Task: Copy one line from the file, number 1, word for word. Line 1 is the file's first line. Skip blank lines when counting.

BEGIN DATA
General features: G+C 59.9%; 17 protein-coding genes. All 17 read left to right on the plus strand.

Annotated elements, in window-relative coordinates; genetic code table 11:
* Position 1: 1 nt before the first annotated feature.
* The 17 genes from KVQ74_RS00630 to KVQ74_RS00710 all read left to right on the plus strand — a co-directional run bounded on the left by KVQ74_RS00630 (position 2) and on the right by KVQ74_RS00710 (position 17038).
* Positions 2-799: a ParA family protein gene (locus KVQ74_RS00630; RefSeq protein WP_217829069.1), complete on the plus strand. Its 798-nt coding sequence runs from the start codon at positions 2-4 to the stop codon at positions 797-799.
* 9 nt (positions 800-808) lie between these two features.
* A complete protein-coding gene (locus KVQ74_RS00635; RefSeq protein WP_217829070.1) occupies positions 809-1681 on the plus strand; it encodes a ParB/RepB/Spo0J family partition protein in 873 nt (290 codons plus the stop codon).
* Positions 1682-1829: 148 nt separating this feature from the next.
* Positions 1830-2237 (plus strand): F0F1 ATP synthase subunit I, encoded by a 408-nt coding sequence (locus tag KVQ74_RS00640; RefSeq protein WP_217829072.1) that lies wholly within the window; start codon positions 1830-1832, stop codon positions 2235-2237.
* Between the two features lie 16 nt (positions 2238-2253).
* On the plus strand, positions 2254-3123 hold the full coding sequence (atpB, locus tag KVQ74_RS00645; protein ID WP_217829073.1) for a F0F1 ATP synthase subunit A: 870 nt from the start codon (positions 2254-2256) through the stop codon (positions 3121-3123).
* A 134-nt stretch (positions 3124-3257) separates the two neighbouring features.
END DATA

General features: G+C 59.9%; 17 protein-coding genes. All 17 read left to right on the plus strand.